Climate Change Failings Violate Citizens' Rights:
A Landmark Ruling and What It Means for Business

The recent ruling by the European Court, which holds governments legally liable for the health effects of global warming if they fail to meet their climate protection commitments, marks a significant shift in the legal landscape surrounding climate change. This decision underscores the urgent need for businesses to reassess their strategies and align with sustainable practices or face severe consequences.

Those familiar with my book, Five Horizons, will recognize how this development ties into several critical themes. The ruling highlights the convergence of three forces in what I call the "virtuous triangle": consumer demand, government regulation, and competitive market dynamics. These forces are coming together to precipitate tipping points driven by the pressures of sustainability.

The Virtuous Triangle in Action

  1. Consumer Demand: Today's consumers are increasingly aware of and concerned about climate change. They demand sustainable and ethical practices from the businesses they support. This shift in consumer behavior is a powerful driver for change, compelling companies to adopt more sustainable practices.

  2. Government Regulation: With the European Court's ruling, it is clear that governments can no longer afford to delay or dilute their climate protection efforts. Legal liabilities and punitive penalties are on the horizon for those who fail to act, forcing governments to enforce stricter regulations on businesses.

  3. Competitive Markets: The market will reward those who lead in sustainability and ethical practices. Companies that fail to adapt will find themselves outpaced by more agile, forward-thinking competitors. This competitive pressure will only intensify as regulations tighten and consumer expectations rise.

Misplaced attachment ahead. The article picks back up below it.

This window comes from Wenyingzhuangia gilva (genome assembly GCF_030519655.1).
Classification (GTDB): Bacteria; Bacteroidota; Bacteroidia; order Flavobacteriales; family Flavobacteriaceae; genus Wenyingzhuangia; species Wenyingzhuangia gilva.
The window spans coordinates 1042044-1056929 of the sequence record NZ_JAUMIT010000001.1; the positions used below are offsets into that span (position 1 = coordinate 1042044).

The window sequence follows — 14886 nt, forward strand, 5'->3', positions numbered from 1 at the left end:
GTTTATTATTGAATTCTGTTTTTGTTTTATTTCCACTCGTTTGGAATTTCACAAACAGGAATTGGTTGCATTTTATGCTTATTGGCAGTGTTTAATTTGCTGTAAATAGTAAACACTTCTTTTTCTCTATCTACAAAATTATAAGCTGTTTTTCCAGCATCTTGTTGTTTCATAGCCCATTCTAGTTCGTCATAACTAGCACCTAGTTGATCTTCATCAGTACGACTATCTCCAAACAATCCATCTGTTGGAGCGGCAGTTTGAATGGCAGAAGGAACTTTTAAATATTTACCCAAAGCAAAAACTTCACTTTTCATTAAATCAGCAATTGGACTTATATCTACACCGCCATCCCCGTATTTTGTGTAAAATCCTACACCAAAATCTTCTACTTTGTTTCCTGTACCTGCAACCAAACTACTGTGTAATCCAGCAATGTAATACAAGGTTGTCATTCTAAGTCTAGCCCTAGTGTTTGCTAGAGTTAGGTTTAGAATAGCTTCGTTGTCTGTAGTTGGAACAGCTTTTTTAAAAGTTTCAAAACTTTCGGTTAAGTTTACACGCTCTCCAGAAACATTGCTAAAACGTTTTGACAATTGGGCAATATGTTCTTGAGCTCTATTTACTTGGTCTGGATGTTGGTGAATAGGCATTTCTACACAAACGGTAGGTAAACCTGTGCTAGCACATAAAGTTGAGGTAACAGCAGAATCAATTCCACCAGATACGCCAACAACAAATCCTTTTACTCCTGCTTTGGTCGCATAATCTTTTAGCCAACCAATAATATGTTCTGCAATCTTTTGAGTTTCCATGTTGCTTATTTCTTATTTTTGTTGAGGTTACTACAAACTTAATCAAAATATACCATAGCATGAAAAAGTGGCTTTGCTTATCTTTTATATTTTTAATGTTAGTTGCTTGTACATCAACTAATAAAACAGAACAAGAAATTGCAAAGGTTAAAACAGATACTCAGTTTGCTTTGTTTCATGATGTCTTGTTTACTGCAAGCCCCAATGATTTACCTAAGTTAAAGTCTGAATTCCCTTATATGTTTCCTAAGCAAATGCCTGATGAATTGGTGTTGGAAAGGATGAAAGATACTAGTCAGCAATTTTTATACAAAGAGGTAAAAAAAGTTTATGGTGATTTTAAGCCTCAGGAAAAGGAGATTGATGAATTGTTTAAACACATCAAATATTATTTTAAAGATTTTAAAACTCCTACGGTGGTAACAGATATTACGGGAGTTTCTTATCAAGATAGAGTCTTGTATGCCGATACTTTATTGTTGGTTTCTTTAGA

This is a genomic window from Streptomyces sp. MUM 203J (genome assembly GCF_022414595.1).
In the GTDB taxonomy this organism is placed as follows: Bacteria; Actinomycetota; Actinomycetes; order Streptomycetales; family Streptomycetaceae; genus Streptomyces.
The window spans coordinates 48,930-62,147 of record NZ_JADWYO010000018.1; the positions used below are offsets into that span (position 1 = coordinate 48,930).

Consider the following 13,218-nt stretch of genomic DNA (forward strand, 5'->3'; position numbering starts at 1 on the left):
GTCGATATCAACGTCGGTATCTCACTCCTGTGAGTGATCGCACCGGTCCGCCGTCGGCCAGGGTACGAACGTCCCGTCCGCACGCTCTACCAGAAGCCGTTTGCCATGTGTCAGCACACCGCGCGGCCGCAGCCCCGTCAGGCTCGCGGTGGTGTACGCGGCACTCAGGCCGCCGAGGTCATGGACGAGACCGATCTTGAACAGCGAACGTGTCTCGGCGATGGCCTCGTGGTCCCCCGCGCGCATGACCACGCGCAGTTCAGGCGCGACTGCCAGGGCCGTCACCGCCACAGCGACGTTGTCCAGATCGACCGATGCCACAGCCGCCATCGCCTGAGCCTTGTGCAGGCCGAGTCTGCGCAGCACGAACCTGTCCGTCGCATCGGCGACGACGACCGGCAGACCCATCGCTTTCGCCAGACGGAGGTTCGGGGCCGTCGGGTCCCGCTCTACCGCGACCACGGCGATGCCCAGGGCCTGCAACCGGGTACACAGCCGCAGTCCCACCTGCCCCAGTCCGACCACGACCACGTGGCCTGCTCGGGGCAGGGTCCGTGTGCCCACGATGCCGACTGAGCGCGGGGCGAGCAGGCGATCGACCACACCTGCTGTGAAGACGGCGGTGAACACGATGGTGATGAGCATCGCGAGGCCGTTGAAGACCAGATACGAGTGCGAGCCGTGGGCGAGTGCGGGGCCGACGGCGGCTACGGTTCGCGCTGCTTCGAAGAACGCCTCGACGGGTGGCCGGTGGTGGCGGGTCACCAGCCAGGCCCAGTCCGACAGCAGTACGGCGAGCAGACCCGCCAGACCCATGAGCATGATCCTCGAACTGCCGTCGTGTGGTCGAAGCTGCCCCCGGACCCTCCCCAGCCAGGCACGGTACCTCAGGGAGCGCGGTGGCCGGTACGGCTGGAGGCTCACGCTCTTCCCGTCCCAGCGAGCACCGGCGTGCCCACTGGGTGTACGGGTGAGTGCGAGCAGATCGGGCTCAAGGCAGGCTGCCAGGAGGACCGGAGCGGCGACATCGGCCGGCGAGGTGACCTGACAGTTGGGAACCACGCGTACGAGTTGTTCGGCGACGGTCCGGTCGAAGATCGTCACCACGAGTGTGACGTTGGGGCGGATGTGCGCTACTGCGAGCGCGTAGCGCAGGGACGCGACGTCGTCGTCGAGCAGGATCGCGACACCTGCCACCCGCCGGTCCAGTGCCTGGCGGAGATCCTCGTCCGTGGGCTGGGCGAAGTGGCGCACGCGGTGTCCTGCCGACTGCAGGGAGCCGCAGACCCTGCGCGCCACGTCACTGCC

Implications for Business Leaders

This ruling is a wake-up call for business leaders. The legal and financial risks associated with climate inaction are now clearer than ever. Shareholder value is at stake, and companies must take proactive steps to lead in this transition or risk being left behind.

Five Horizons provides a strategic framework to help businesses navigate this complex landscape. The book outlines how to engage stakeholders to determine where and when to take action across value chain horizons and time horizons. Initially, companies had five horizons to act upon; now, with the accelerating pace of change, there may only be four.

Strategic Steps to Take Now

  1. Assess Your Current Position: Understand where your business stands in terms of sustainability practices. Identify gaps and areas for improvement.

  2. Engage Stakeholders: Collaborate with stakeholders, including customers, employees, suppliers, and regulators, to gather insights and build a comprehensive sustainability strategy.

  3. Prioritise Actions: Use the Five Horizons framework to prioritize actions across different parts of your value chain and timeline. Focus on areas where you can make the most significant impact quickly.

  4. Implement Changes: Start with small, manageable changes that can be scaled over time. Ensure that sustainability becomes an integral part of your business operations and culture.

  5. Monitor and Adapt: Continuously monitor your progress and adapt your strategies as necessary. Stay informed about regulatory changes and evolving consumer expectations.


The European Court's ruling is a pivotal moment in the fight against climate change. It signals a clear mandate for businesses to take decisive action or face severe consequences. By leveraging the insights and strategies outlined in Five Horizons, companies can position themselves as leaders in sustainability, ensuring long-term success and resilience.


Are You Prepared to Sustain Your Business if 40-50% of Demand Disappears?